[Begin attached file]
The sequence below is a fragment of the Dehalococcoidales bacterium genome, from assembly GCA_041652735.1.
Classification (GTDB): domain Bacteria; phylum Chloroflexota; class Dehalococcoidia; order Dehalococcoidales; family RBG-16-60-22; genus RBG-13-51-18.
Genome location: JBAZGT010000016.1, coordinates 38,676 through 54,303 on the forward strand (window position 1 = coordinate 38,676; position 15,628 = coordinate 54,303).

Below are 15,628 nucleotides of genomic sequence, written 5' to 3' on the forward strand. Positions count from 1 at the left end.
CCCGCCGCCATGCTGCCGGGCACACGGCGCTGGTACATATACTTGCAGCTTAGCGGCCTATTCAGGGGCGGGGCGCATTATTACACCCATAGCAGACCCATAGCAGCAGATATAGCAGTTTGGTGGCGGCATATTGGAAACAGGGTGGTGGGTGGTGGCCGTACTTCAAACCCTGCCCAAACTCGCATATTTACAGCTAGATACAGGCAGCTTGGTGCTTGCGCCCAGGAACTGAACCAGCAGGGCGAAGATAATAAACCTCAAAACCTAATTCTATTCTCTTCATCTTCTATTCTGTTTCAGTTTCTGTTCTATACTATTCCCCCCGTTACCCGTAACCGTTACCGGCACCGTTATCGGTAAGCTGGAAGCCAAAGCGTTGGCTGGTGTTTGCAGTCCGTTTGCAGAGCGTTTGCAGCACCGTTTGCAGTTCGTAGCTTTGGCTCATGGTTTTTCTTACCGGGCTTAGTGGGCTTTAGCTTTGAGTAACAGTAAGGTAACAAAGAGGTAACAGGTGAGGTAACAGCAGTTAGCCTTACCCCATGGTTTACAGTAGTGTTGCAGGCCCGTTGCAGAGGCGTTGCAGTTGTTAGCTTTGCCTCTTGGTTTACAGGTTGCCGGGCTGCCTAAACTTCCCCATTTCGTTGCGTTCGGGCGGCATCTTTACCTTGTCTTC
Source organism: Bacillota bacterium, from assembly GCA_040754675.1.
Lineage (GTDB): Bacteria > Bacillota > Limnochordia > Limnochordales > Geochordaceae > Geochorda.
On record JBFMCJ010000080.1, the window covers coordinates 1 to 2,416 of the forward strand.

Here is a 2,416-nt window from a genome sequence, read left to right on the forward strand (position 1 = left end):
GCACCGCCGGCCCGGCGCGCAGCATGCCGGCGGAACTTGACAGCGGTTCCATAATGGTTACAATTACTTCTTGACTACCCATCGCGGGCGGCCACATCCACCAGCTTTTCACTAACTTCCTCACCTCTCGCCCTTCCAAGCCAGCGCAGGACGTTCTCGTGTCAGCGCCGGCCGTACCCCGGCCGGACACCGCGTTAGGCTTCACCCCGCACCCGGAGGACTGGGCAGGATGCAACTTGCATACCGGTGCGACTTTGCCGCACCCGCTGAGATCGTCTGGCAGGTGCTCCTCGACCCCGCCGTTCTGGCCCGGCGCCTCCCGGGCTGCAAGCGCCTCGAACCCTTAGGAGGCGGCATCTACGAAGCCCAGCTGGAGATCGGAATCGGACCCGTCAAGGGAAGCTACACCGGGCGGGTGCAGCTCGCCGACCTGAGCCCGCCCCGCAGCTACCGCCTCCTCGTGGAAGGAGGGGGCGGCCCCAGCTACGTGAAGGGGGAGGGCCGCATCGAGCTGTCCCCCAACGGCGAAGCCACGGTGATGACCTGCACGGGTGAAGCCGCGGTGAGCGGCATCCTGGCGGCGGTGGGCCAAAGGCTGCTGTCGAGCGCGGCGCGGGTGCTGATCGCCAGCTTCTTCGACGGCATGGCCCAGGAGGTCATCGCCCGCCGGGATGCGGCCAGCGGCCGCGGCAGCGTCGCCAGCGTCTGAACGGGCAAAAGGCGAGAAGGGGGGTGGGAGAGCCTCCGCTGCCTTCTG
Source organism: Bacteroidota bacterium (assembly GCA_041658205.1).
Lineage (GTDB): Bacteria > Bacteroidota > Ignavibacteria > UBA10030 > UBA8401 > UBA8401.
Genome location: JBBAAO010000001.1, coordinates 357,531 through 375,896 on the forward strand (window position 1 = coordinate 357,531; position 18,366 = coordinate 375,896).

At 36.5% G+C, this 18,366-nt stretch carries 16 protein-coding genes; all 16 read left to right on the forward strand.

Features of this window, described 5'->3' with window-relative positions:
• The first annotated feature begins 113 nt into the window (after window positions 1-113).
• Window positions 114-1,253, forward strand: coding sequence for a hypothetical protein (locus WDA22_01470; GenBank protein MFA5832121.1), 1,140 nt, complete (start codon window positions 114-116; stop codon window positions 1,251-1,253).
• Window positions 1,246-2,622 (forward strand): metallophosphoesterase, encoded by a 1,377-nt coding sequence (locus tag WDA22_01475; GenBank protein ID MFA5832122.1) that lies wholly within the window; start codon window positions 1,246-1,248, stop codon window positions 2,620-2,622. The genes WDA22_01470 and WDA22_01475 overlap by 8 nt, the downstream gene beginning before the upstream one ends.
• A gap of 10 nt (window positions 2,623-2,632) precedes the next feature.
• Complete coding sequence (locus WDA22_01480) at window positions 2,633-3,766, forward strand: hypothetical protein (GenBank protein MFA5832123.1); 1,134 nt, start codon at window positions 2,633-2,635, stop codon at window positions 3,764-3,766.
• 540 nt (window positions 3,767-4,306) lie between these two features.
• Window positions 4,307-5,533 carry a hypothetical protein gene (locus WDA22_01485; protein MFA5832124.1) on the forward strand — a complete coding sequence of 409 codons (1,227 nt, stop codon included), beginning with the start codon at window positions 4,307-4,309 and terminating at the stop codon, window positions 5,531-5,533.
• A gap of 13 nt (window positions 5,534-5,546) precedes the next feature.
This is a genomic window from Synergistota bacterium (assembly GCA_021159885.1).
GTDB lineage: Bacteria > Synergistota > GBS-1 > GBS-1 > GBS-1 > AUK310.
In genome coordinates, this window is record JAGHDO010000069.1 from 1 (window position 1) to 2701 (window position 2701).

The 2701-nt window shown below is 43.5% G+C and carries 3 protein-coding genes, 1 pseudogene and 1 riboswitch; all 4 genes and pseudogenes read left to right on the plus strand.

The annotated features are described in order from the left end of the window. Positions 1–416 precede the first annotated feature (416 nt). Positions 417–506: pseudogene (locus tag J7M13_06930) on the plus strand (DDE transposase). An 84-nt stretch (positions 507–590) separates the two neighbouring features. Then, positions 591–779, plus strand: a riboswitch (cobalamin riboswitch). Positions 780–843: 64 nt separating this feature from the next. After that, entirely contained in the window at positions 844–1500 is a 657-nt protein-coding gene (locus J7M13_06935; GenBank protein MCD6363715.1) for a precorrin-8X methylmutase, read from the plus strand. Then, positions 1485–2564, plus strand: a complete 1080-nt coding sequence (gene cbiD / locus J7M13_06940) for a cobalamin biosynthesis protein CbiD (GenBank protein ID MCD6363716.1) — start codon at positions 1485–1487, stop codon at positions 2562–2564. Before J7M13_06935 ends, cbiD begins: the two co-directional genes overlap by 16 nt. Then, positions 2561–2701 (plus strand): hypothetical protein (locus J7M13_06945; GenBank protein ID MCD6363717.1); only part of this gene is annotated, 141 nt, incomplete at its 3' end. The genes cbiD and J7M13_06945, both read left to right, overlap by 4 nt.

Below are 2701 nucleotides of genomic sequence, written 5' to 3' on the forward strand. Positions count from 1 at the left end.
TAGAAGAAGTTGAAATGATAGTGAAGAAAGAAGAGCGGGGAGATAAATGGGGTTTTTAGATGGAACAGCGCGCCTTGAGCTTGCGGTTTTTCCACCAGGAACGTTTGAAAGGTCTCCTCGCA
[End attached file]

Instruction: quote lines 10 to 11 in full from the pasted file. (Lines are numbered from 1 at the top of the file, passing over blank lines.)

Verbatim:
GCACCGCCGGCCCGGCGCGCAGCATGCCGGCGGAACTTGACAGCGGTTCCATAATGGTTACAATTACTTCTTGACTACCCATCGCGGGCGGCCACATCCACCAGCTTTTCACTAACTTCCTCACCTCTCGCCCTTCCAAGCCAGCGCAGGACGTTCTCGTGTCAGCGCCGGCCGTACCCCGGCCGGACACCGCGTTAGGCTTCACCCCGCACCCGGAGGACTGGGCAGGATGCAACTTGCATACCGGTGCGACTTTGCCGCACCCGCTGAGATCGTCTGGCAGGTGCTCCTCGACCCCGCCGTTCTGGCCCGGCGCCTCCCGGGCTGCAAGCGCCTCGAACCCTTAGGAGGCGGCATCTACGAAGCCCAGCTGGAGATCGGAATCGGACCCGTCAAGGGAAGCTACACCGGGCGGGTGCAGCTCGCCGACCTGAGCCCGCCCCGCAGCTACCGCCTCCTCGTGGAAGGAGGGGGCGGCCCCAGCTACGTGAAGGGGGAGGGCCGCATCGAGCTGTCCCCCAACGGCGAAGCCACGGTGATGACCTGCACGGGTGAAGCCGCGGTGAGCGGCATCCTGGCGGCGGTGGGCCAAAGGCTGCTGTCGAGCGCGGCGCGGGTGCTGATCGCCAGCTTCTTCGACGGCATGGCCCAGGAGGTCATCGCCCGCCGGGATGCGGCCAGCGGCCGCGGCAGCGTCGCCAGCGTCTGAACGGGCAAAAGGCGAGAAGGGGGGTGGGAGAGCCTCCGCTGCCTTCTG
Source organism: Bacteroidota bacterium (assembly GCA_041658205.1).